extra virgin olive oil

red wine vinegar

freshly grated parmesan

Here are Lois’ instructions for making the coleslaw:

‘Finely shred the cabbage one small green cabbage or half a large Savoy cabbage. Put in a large bowl and season with sea salt and freshly ground black pepper. Drizzle with extra virgin olive oil and red wine vinegar at a ratio of three parts oil to one part vinegar. Start to toss the cabbage. Don’t add so much dressing that it becomes wet, it should be just enough to moisten. Toss through as much shaved parmesan as you like. I like a lot. Place on four small plates as a starter, or place on a large platter and serve as a shared starter or salad with the main.’ 

Curry of chickpeas, potatoes & currants

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Detail of a Geoffrey Notman illustration from Lois Daish ‘Dinner at Home’

Lois’ chickpea, potato and currant curry is quick to prepare and makes an excellent weeknight dinner. Serve it with some basmati rice, some buttered spinach and a dollop of yoghurt on top. This recipe makes enough for two, but can be easily doubled.

Curry of chickpeas, potatoes & currants (Lois Daish, Listener, June 7 2003, p.45)

2 tablespoons oil

1 medium onion, chopped

1 tablespoon fresh ginger, peeled and chopped

2 cloves garlic, finely chopped

2 teaspoons curry powder

1 teaspoon cumin seeds, toasted and ground in a mortar and pestle

1 large red-skinned potato, skin scrubbed and diced

1 cup water

2 tablespoon dried currants 

300g can chickpeas, drained and rinsed or 250g home-cooked chickpeas

large bunch fresh coriander, roughly chopped

Heat the oil in a lidded frying pan or pot and add the onion, ginger and garlic and cook until the onion starts to colour. Add the curry powder and cumin and cook for a further minute then add the potato, water and currants. Season with a little salt, cover the pan with a lid and cook at a gentle simmer until the potato is tender; this will take about 20 minutes. Stir the mixture from time to time and add more water if is starting to stick and the potato isn’t cooked through yet. Once the potato is tender, add the chickpeas and simmer again for a few minutes. Stir through the coriander and serve.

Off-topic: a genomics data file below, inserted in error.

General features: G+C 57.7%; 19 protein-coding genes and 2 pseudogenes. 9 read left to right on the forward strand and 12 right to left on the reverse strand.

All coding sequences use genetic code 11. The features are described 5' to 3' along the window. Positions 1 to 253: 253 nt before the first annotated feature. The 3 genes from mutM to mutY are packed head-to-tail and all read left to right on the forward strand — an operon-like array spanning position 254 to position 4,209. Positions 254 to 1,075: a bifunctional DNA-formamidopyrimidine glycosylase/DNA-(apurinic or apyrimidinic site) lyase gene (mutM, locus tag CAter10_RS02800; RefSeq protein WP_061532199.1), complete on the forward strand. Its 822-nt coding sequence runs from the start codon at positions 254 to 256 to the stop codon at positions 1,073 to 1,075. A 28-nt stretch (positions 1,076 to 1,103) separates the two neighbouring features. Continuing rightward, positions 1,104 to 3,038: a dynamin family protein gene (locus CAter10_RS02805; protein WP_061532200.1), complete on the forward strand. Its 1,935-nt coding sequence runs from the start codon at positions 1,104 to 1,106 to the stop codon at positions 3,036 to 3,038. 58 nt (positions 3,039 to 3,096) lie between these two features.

Roasted pumpkin & feta frittata

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I have a friend who refuses to eat pumpkin, still scarred from his cafe experiences of the early 2000s when all manner of savoury counter food contained roasted pumpkin. When Lois published a recipe for roasted pumpkin and feta frittata in her Listener column in October 2001, she may well have been ahead of ‘peak pumpkin’.

I’ve always loved pumpkin and have no qualms about eating it at home or in a cafe, however I will never order pre-made frittata in a cafe. Frittata can be delightful but it needs to be made with care and I’d prefer to make it myself. This is a particularly lovely version; the coriander stalks add freshness and the sweet pumpkin and salty feta may well be a cliché, but what a delicious one.

Roasted pumpkin & feta frittata (Ray McVinnie & Lois Daish, October 13, 2001)

Roasted pumpkin:

500g seeded and peeled pumpkin

3 tablespoons oil

salt and freshly ground black pepper

Frittata:

2 tablespoons pumpkin seeds

1 large onion, chopped

3 cloves garlic, finely chopped

2 tablespoons chopped coriander stalks, finely chopped

6 tablespoons oil

200g feta

6 free-range eggs, lightly beaten

Preheat oven to 200°C. Put the oil into a baking dish and place in the oven to warm up. Cut the pumpkin into 3cm chunks. Remove baking dish from oven and add the pumpkin, place back into the oven and roast until well-cooked and browned; about 30 – 40 minutes. Remove from oven and set aside. Leave the oven on.

Toast the pumpkin seeds in a dry pan over a moderate heat until they have ‘popped’. Gently sauté the onion, garlic and coriander stalks in 3 tablespoons of oil in the frying pan you’ll use to cook the frittata (ensure the pan has an oven proof handle). Remove the onion mixture from the pan, give the pan a quick wipe and add the remaining 3 tablespoons of oil and put back on the heat. Once the oil is hot, add the beaten eggs and cook for 30 seconds. Sprinkle the pumpkin, onion mixture and feta over top of the eggs and give the pan a shake. Place the entire frying pan into the oven and bake for 15-20 minutes until the frittata has set and is golden brown and puffed up at the edges.

Beetroot, yoghurt, mint & walnut salad

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I’ve recently been talking to chefs, cooks, and food writers who have been influenced in one way or another by Lois Daish. I’ve been particularly interested in how they characterise Lois’ approach to food and what sets her apart from other cooks and food writers. Ginny Grant sums it up very well:

Lois’s food [has] an honest simplicity where flavour is paramount.  There are no unnecessary embellishments in her cooking, everything that is in a recipe is there because it is needed.

I had this in mind as I made Lois’ beetroot, yoghurt, mint, and walnut salad at the weekend. Less of a recipe and more of a combination of four ingredients that go well together, there was a temptation to add more; black pepper at least, but I also thought about adding feta. Instead I followed Lois’ instructions and ended up with a salad that was perfectly balanced and lovely, just the way Lois intended.

Beetroot, yoghurt, mint & walnut salad (Lois Daish, Listener, January 2 1999)

4 medium beetroot

1/2 cup plain yoghurt

sea salt 

chopped mint leaves

handful freshly cracked walnuts

Scrub the beetroot and boil whole until very tender. Cool, peel, and cut into wedges. Mix with the yoghurt, salt, mint, and walnuts. Serve.